There is a white-flowered cultivar, 'Alba'.

This species is not known to be invasive. In sout. read more h Florida, it rarely produces seeds.

On Jun 14, 2014, jendive from Coral Terrace, FL wrote:

Mine grew very quickly and flowered profusely on a trellis while it was getting full sun. As soon as some nearby trees started blocking some light, I noticed it flowered a bit less. There can be a lot of leaves for a patio, but because they are sandpaper like, relatively easy to clean up (doesn't "stick"). My neighbors all enjoy the show of flowers. Can anyone advise how often I should cut it back hard in South Florida? Once a year in the winter?

On Apr 6, 2013, marshtackie from Orlando, FL wrote:

Didn't know this was supposed to be a Zone 10/11 plant. Admired a plant of it at Leu Gardens in Orlando, so I bought a plant at a garden center. Well, Leu Gardens is in Zone 9, as am I, so I might get lucky. It is just the right shade of lavender/purple to go with a Marйchal Niel rose or a Paul's Lemon Pillar.

On Jul 31, 2011, FlaFlower from Titusville, FL (Zone 9b) wrote:

I can't get this vine to bloom for love of the color green, have had it 2 years, taken over a good portion of the fence, had no problems down to 20 degrees, kept every leaf, never a single flower. very disappointed, the vine by itself is not worth keeping, not attractive, stiff and hard to handle when trying to train on a chain link.

Well I take that back from 2011, once it started blooming it hasn't stopped it always has blooms on it now, sometimes just a few and like this time of year at the end of winter it is covered in a huge display, glad I waited to hack and spray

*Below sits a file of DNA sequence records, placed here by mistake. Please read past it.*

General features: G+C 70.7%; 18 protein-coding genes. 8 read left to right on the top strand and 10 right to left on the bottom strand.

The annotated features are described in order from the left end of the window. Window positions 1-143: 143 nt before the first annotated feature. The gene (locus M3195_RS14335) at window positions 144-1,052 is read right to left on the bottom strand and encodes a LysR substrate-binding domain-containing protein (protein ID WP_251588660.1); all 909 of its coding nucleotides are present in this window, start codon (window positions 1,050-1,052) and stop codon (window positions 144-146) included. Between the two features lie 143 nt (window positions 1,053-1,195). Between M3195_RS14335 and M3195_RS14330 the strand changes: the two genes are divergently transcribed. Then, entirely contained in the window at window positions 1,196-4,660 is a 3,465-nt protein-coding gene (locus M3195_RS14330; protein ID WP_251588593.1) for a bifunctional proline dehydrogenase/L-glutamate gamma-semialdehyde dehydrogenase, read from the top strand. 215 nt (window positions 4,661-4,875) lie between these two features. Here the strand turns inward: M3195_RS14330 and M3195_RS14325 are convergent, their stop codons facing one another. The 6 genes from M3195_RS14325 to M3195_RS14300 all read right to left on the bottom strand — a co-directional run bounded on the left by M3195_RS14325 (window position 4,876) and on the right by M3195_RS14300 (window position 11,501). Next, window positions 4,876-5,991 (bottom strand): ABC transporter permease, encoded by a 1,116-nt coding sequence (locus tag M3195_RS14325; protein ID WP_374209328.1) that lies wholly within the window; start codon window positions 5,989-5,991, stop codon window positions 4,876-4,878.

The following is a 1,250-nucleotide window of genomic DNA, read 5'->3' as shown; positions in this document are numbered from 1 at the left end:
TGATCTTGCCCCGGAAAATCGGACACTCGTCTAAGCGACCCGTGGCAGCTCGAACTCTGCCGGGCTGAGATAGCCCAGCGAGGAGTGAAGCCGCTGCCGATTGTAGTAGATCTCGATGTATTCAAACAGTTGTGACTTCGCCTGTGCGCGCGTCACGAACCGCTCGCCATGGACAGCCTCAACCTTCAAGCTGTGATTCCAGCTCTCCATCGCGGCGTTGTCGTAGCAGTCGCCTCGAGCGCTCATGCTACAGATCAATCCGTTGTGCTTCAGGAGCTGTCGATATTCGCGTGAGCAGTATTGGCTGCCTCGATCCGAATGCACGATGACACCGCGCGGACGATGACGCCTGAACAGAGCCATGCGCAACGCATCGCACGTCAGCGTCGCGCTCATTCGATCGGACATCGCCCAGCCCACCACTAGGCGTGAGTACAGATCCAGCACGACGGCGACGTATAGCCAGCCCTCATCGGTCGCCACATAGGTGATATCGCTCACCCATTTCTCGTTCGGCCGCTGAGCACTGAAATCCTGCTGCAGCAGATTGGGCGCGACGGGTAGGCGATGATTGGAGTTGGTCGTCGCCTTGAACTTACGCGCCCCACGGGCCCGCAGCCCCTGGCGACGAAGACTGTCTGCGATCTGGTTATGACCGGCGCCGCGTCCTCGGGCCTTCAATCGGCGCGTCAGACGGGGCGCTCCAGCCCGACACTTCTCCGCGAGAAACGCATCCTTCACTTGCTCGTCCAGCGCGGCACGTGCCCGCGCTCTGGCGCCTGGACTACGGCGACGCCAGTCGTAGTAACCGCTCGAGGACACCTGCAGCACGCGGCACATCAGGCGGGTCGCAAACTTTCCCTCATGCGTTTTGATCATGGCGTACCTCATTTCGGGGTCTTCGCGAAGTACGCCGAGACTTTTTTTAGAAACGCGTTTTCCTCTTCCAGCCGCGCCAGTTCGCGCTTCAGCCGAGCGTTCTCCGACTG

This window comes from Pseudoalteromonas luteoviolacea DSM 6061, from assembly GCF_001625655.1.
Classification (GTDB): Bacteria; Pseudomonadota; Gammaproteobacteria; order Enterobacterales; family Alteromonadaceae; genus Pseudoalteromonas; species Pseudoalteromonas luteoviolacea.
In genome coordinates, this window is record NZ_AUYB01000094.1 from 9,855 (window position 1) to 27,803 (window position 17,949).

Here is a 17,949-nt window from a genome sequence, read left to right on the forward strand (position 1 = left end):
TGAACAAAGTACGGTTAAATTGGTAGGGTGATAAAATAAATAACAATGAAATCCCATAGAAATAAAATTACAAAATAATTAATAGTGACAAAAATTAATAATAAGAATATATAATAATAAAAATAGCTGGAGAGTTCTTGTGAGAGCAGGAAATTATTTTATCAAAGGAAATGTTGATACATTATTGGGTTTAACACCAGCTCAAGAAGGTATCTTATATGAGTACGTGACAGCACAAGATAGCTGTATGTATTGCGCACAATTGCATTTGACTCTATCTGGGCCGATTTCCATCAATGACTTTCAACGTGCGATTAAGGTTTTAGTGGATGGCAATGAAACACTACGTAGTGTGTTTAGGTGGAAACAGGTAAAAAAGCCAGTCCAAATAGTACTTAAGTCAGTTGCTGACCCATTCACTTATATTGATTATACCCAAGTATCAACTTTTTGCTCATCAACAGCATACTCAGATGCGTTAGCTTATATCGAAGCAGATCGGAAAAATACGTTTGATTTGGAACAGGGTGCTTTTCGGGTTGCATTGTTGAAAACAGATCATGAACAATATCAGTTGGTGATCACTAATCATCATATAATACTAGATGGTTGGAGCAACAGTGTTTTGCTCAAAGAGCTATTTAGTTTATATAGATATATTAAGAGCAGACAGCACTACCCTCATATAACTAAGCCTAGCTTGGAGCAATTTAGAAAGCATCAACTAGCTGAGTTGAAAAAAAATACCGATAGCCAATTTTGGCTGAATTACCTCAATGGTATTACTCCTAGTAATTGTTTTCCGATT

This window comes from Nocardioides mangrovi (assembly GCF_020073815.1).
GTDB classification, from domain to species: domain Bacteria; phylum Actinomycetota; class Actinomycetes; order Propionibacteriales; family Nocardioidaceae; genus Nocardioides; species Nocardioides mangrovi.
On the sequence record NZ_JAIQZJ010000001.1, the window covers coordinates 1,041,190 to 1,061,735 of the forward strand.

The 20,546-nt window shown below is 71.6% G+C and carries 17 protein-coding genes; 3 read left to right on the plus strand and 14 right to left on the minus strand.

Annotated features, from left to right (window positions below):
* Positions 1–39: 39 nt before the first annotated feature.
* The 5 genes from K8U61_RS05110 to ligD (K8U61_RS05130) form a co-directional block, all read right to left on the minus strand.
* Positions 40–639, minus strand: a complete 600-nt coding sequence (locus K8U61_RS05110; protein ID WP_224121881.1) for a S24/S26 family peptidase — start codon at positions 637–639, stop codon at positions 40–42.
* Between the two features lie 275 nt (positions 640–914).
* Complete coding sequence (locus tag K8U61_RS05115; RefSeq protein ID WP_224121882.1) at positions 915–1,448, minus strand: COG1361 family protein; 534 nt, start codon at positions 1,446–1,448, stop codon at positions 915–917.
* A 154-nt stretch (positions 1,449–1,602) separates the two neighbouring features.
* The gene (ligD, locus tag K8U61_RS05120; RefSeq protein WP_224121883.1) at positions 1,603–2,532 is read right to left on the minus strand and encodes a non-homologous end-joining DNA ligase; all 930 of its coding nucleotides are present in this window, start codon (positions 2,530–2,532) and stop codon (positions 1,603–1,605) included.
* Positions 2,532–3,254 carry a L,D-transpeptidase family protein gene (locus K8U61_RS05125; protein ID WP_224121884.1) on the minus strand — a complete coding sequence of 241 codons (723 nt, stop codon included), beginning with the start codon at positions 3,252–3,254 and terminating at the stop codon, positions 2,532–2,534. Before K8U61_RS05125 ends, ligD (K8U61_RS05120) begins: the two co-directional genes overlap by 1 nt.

On Apr 14, 2011, anhinga from North Fort Myers, FL wrote:

I saw this vine at the Edison/Ford Winter Estates in Ft Myers, FL and purchased a 6" pot there last fall. It's growing beautifully and has bloomed the first year. It's just gorgeous. The one growing at the Estates is on a stone chimney and is really stunning.

On Mar 23, 2011, nalin1 from New Delhi,
India (Zone 10a) wrote:

A great flowering vine for New Delhi (zone 10 a) flowers more as the plant grows older, and the intensity of the colors also deepen. Begins to flower in early to mid March, and in about 2 weeks flowers quite profusely. A worthwhile addition to the garden--needs a lot of sun to flower well.

On Mar 7, 2011, bioramani from Bangalore,
India wrote:

blooming madly in Bangalore, India. Tends to grow out of hand. Leaves are very scratchy. When dropped from a height or strewn in a light wind, individual flowers spin and dance wonderfully.

Great plant. Have to watch it though. Before you know what is happening it is all over the place.

On Feb 28, 2011, aldaflower from Freedom, ME wrote:

I have the alba form of Petrea volubilis for Wedding work. It was originally purchased from Logees and stays year round in the dome which does not go below 40 degrees F. It began minimally flowering after two years and is now, year 3, in a much larger container. All leaves drop in the Fall. At present it gives me hope for wonderful flowers this, 2011, year :)!